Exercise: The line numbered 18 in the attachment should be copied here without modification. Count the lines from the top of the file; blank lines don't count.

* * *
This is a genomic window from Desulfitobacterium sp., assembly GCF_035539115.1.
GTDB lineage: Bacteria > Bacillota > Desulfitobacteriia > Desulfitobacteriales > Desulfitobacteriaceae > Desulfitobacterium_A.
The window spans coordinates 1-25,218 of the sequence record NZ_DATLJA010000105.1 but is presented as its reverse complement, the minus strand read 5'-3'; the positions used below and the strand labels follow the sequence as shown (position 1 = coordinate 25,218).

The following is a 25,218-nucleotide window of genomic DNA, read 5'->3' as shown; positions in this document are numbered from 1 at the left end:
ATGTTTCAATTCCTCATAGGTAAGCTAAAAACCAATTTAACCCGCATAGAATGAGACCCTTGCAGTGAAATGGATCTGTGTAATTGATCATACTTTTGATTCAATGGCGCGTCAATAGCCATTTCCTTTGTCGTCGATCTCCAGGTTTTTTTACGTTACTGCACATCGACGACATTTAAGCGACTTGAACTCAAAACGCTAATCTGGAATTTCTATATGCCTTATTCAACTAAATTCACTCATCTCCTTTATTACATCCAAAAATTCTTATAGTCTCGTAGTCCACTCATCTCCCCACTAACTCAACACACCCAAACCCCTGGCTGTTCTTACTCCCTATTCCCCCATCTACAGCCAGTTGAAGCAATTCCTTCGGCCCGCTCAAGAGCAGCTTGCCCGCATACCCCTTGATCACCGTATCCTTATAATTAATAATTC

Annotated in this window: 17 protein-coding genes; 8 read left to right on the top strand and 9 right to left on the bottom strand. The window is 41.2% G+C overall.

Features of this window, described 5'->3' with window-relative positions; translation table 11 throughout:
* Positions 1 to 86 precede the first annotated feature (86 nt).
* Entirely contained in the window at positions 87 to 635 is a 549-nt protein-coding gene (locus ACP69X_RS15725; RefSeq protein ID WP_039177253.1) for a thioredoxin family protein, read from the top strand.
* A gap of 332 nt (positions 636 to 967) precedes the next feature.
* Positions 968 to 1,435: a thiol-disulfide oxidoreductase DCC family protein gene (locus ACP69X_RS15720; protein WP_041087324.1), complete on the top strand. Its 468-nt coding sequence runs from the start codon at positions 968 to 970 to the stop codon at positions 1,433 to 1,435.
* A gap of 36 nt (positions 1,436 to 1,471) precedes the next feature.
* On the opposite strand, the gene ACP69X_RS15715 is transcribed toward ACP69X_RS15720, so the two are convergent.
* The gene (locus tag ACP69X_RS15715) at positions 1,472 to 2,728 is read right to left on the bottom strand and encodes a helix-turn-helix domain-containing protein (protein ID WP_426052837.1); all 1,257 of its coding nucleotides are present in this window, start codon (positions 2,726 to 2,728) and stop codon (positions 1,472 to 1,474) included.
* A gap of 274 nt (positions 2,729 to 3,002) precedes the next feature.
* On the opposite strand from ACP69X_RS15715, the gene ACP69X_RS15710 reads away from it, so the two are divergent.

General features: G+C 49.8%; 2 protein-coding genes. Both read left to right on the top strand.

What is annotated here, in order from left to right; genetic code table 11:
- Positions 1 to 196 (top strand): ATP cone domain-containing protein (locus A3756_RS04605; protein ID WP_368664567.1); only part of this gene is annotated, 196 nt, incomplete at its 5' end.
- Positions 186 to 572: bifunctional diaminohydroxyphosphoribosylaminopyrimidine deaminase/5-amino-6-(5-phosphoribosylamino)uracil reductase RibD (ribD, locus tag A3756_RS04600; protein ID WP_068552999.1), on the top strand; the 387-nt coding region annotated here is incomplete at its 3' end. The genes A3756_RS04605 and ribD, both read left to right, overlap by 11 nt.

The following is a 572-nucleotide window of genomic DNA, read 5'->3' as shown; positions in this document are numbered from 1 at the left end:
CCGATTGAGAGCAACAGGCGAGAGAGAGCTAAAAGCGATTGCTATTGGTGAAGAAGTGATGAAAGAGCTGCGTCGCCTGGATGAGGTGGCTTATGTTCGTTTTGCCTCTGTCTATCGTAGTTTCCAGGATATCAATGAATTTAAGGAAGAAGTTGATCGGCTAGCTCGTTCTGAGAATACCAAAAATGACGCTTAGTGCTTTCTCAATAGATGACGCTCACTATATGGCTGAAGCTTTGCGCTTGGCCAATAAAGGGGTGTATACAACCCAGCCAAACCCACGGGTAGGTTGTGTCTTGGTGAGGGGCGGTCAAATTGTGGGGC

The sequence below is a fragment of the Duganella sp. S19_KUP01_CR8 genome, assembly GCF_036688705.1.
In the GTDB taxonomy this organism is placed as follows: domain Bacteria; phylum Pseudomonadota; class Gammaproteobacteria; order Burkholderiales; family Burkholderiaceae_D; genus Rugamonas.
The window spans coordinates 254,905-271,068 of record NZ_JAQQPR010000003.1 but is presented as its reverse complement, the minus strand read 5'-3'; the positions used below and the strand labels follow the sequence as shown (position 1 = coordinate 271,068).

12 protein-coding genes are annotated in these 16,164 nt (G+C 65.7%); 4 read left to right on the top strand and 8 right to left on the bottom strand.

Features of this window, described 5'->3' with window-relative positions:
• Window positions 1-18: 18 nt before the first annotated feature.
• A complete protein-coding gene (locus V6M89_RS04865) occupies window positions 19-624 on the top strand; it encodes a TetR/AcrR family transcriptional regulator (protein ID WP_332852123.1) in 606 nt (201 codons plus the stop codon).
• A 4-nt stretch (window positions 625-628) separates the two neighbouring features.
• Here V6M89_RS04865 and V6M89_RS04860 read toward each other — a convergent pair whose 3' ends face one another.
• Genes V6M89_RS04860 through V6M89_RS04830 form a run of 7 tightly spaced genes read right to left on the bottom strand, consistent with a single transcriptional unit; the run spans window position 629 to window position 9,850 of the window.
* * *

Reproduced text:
What is annotated here, in order from left to right; genetic code table 11: